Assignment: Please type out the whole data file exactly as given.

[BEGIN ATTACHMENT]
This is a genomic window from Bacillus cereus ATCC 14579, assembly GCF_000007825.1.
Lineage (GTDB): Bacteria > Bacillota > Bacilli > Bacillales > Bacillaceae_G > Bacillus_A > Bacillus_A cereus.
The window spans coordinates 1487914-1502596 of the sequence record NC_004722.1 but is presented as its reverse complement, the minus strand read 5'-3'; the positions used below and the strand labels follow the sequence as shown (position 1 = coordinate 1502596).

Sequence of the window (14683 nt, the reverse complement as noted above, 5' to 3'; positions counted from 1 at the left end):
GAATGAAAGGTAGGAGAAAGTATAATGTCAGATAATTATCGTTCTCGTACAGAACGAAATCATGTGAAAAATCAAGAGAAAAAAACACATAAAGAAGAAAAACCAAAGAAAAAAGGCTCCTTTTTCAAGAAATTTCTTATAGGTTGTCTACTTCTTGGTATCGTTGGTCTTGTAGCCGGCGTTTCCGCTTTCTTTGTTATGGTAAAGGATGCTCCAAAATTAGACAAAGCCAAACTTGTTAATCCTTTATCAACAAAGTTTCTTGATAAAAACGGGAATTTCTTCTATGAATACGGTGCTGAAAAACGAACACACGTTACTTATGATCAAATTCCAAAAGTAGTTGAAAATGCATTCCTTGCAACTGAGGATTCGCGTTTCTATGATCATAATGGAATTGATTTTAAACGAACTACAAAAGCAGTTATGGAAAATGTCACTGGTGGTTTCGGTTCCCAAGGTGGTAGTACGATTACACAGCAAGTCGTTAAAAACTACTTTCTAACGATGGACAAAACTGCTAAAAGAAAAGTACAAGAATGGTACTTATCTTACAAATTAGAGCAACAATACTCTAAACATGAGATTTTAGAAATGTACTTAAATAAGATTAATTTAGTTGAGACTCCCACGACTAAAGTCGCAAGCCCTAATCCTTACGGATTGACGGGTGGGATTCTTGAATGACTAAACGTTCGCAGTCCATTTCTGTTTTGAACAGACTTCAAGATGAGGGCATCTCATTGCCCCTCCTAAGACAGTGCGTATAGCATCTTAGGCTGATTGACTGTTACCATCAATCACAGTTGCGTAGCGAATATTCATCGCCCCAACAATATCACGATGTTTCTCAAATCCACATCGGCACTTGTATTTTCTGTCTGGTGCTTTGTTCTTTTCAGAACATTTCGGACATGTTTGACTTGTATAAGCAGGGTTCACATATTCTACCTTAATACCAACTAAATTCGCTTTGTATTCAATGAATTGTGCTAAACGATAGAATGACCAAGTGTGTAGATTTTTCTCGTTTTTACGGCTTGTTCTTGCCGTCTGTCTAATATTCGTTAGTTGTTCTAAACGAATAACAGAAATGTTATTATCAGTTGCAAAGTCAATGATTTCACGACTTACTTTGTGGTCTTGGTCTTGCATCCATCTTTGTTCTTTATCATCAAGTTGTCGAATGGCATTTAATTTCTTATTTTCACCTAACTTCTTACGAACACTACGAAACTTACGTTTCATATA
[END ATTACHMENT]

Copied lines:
This is a genomic window from Bacillus cereus ATCC 14579, assembly GCF_000007825.1.
Lineage (GTDB): Bacteria > Bacillota > Bacilli > Bacillales > Bacillaceae_G > Bacillus_A > Bacillus_A cereus.
The window spans coordinates 1487914-1502596 of the sequence record NC_004722.1 but is presented as its reverse complement, the minus strand read 5'-3'; the positions used below and the strand labels follow the sequence as shown (position 1 = coordinate 1502596).

Sequence of the window (14683 nt, the reverse complement as noted above, 5' to 3'; positions counted from 1 at the left end):
GAATGAAAGGTAGGAGAAAGTATAATGTCAGATAATTATCGTTCTCGTACAGAACGAAATCATGTGAAAAATCAAGAGAAAAAAACACATAAAGAAGAAAAACCAAAGAAAAAAGGCTCCTTTTTCAAGAAATTTCTTATAGGTTGTCTACTTCTTGGTATCGTTGGTCTTGTAGCCGGCGTTTCCGCTTTCTTTGTTATGGTAAAGGATGCTCCAAAATTAGACAAAGCCAAACTTGTTAATCCTTTATCAACAAAGTTTCTTGATAAAAACGGGAATTTCTTCTATGAATACGGTGCTGAAAAACGAACACACGTTACTTATGATCAAATTCCAAAAGTAGTTGAAAATGCATTCCTTGCAACTGAGGATTCGCGTTTCTATGATCATAATGGAATTGATTTTAAACGAACTACAAAAGCAGTTATGGAAAATGTCACTGGTGGTTTCGGTTCCCAAGGTGGTAGTACGATTACACAGCAAGTCGTTAAAAACTACTTTCTAACGATGGACAAAACTGCTAAAAGAAAAGTACAAGAATGGTACTTATCTTACAAATTAGAGCAACAATACTCTAAACATGAGATTTTAGAAATGTACTTAAATAAGATTAATTTAGTTGAGACTCCCACGACTAAAGTCGCAAGCCCTAATCCTTACGGATTGACGGGTGGGATTCTTGAATGACTAAACGTTCGCAGTCCATTTCTGTTTTGAACAGACTTCAAGATGAGGGCATCTCATTGCCCCTCCTAAGACAGTGCGTATAGCATCTTAGGCTGATTGACTGTTACCATCAATCACAGTTGCGTAGCGAATATTCATCGCCCCAACAATATCACGATGTTTCTCAAATCCACATCGGCACTTGTATTTTCTGTCTGGTGCTTTGTTCTTTTCAGAACATTTCGGACATGTTTGACTTGTATAAGCAGGGTTCACATATTCTACCTTAATACCAACTAAATTCGCTTTGTATTCAATGAATTGTGCTAAACGATAGAATGACCAAGTGTGTAGATTTTTCTCGTTTTTACGGCTTGTTCTTGCCGTCTGTCTAATATTCGTTAGTTGTTCTAAACGAATAACAGAAATGTTATTATCAGTTGCAAAGTCAATGATTTCACGACTTACTTTGTGGTCTTGGTCTTGCATCCATCTTTGTTCTTTATCATCAAGTTGTCGAATGGCATTTAATTTCTTATTTTCACCTAACTTCTTACGAACACTACGAAACTTACGTTTCATATA